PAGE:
During the last two decades, a sizeable chunk of the expatriate population has relocated to Dubai for both employment and investment opportunities. Undoubtedly, many have made significant economic gains in terms of purchasing luxury houses and other assets, and in some instances, setting up business empires for their successors’ benefit. However, until recently, Dubai did not have a comprehensive law governing expatriates’ inheritance issues and as a result, expatriate families of a deceased could end up facing a complex process, consuming much money and time, as they navigate the aftermath of the death. Furthermore, a vast majority of expatriates are not conversant with the Shari’ah principles governing the distribution of a deceased’s assets in Dubai. Due to these ambiguities, many expatriates have historically been keeping funds offshore and holding assets, including real estate properties, through offshore companies.

Fortunately, these legal uncertainties, where inheritance issues are concerned, could become a thing of the past with the launch of the Dubai International Financial Centre (DIFC) Wills & Probate Registry (Registry) earlier this year. Now, non-Muslims satisfying various criteria will be able to register their wills under common law principles at the Registry. The intention of the Registry is to facilitate testamentary freedom for non-Muslims owning assets in Dubai.

Advantages to Expatriates in Dubai

Subject to certain conditions, non-Muslim expatriates with assets in Dubai will be able to execute and register a will under the jurisdiction of the DIFC and its courts and upon the testator’s death, the executors will be able to apply to the Registry for a grant of probate. As the grant is issued by the DIFC Court, it will be directly enforceable in Dubai, thus bypassing the procedure and time associated with going through the Dubai Courts and the resulting uncertainty it can bring.

Another common concern among expatriates living in Dubai has centered around guardianship of minor children residing with parents in Dubai. In order to address this, testators will also be able to appoint guardians in respect of any minor children within their DIFC will. Notably, a guardianship clause can, however, only be included if the testator has minor children residing in Dubai. Also, any guardian appointed by a DIFC will must not be contrary to public order or give rise to a criminal offence.

Key Requirements

The testator must have reached the age of legal majority, and most importantly, the testator must not be a Muslim. A declaration to this effect is made in the will, but this status will also be tested on death and to ascertain whether the deceased converted to Islam after making the will.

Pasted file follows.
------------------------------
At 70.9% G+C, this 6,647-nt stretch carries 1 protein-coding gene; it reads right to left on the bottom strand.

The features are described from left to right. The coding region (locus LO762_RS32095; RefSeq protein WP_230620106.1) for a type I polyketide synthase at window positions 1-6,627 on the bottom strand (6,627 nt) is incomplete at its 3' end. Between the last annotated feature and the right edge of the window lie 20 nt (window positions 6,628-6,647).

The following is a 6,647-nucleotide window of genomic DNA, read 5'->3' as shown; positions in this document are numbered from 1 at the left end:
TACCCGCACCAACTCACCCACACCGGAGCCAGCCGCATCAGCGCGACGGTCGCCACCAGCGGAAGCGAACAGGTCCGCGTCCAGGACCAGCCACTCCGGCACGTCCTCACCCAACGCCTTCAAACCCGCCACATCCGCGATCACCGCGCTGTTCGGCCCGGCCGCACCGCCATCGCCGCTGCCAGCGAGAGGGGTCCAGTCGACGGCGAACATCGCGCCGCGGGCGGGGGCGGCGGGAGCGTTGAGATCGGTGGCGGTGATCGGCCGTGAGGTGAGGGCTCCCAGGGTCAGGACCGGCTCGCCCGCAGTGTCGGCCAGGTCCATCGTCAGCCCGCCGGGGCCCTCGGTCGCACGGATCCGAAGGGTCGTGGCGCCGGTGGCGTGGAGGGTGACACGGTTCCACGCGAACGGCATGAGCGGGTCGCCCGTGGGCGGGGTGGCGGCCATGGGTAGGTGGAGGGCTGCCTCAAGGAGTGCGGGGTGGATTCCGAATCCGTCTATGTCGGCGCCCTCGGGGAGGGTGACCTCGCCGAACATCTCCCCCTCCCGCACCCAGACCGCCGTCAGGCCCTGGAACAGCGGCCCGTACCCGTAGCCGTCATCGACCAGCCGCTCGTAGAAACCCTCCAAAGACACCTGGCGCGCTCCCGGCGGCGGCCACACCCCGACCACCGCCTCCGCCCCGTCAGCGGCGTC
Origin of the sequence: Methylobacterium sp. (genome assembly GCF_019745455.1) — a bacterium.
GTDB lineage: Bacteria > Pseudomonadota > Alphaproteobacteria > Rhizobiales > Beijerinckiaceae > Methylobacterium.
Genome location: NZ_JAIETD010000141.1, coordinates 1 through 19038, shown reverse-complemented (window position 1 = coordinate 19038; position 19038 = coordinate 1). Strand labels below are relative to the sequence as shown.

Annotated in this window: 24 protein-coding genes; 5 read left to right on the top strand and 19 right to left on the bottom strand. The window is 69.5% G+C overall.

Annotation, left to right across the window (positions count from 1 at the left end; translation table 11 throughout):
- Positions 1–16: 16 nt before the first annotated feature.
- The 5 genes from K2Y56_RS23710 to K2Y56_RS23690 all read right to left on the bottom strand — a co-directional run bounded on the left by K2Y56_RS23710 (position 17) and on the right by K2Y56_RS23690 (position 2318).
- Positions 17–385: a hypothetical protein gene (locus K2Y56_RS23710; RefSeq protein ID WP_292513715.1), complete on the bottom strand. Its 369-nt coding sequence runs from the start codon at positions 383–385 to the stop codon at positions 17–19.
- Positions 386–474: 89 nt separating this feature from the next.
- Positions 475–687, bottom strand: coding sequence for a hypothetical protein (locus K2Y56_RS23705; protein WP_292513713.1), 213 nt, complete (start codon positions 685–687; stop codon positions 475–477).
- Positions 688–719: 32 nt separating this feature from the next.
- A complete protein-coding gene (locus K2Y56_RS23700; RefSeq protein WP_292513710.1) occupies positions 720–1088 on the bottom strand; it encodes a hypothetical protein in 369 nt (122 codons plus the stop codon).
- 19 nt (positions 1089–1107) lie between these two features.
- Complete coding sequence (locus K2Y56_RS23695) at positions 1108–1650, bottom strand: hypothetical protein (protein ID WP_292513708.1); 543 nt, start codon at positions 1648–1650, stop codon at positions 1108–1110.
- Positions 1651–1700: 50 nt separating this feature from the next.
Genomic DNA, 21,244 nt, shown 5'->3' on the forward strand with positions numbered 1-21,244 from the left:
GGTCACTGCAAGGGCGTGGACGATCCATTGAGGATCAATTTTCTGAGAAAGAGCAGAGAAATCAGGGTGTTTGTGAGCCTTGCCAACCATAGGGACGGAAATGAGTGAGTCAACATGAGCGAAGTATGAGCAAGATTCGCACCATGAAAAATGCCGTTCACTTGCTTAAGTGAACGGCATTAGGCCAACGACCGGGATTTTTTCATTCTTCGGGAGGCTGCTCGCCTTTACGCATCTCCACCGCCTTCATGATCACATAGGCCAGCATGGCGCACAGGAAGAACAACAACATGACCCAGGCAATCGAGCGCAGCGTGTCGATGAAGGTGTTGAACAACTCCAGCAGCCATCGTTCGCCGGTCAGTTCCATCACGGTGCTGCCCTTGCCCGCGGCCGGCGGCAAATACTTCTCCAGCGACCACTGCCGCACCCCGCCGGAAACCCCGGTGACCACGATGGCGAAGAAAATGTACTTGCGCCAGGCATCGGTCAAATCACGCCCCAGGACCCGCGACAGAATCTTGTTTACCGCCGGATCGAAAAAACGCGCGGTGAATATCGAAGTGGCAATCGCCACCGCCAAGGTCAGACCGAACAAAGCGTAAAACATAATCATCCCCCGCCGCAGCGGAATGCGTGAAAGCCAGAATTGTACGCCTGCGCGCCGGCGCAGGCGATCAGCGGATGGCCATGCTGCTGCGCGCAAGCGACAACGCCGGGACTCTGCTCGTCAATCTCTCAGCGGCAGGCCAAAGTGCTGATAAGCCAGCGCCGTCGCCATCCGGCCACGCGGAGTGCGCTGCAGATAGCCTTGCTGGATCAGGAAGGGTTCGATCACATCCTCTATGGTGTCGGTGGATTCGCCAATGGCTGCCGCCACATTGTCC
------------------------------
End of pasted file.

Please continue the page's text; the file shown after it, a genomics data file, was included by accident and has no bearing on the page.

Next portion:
Although the testator must own assets in Dubai, there is no residency requirement. In other words, even non-Dubai residents can register a DIFC will. The assets dealt with under a DIFC will can also be onshore or free zone assets, however, it is critical to note that if there are assets held in any other Emirate or outside the UAE it cannot be dealt with under a DIFC will.

How can we help?

As an international law firm with an office in the DIFC, Diaz Reus | Dubai is well placed to provide advice on the new succession and inheritance rules in the DIFC, as well as, to assist in the preparation and registration of wills for non-Muslim expatriates in Dubai.

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DIFC Court Claims Jurisdiction in Indian Bank LawsuitDIFC_arti_carlos

For Immediate Release. DUBAI, Nov. 3, 2014 – In a judgment issued on October 30, 2014 by the Dubai International Financial Centre (DIFC) Court of First Instance, the court confirmed its jurisdiction over a lawsuit by an expatriate investor, resident in Dubai, United Arab Emirates, against the Indian-based, ICICI Bank, registered in the DIFC.

In May, Indian citizen Kishanchand Gangaram Bhatia filed suit in the DIFC Court of First Instance alleging that ICICI Bank induced him to invest in an unsuitable fund and had not disclosed material information relating to the fund despite documented requests. The defendant bank then filed a June application to challenge the DIFC court’s jurisdiction over the suit. The defendant bank’s application was primarily made on three grounds: (1) that the claim is time-barred; (2) that the claim does not disclose a valid or viable claim or action; and (3) that the parties had contractually opted out of the DIFC jurisdiction and had executed a jurisdiction agreement for the laws and courts of Singapore.

Justice Roger Giles considered all three grounds raised by the defendant bank and upon hearing counsels for the parties, concluded that the Defendant’s application to challenge the DIFC court’s jurisdiction should be dismissed.

“That the court dismissed the defendant bank’s application despite contractual documents that contained opt-out provisions has significance beyond Diaz-Reus-Partners-_-arti-sangar---carlos-gonzalezour case,” said Arti Sangar, Diaz Reus (Dubai) partner and lead attorney for Bhatia. “This decision should encourage investors to initiate lawsuits against banks registered in the DIFC if they suffer losses on their investments due to negligent advice or misrepresentations made by such financial institutions.”

“Since its establishment in 2004 the DIFC has steadily grown in stature,” said Carlos F. Gonzalez, Diaz Reus partner. “Its growing reputation enhances Dubai’s standing as a global hub in trade, finance and commerce.”

About Diaz Reus:

Diaz, Reus & Targ, LLP is a full-service international law firm offering comprehensive legal services, including international banking and financial matters, to international and U.S.-based clients from offices strategically located in 14 dynamic business centers, including the U.S., Latin America, the Middle East, Asia, and Europe. For more information, visit www.diazreus.com

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Mexico is the second largest economy in Latin America, while the United Arab Emirates (UAE) is the second largest economy on the Gulf peninsula. Mexico and the UAE share common attributes, two of which are a dry climate and a strategic location for business trade. In the past several years, both countries have increased their efforts to pursue treaties to open new markets for their businesses and investors. In line with that trend, in 2012 the UAE and Mexico signed a double taxation avoidance treaty and an agreement on reciprocal protection for investment is in the process of being finalized. These treaties are expected to have a tremendous economic impact and strengthen mutual trade relations between the two countries.

Practical Steps to Better Manage Legal Risks Overseas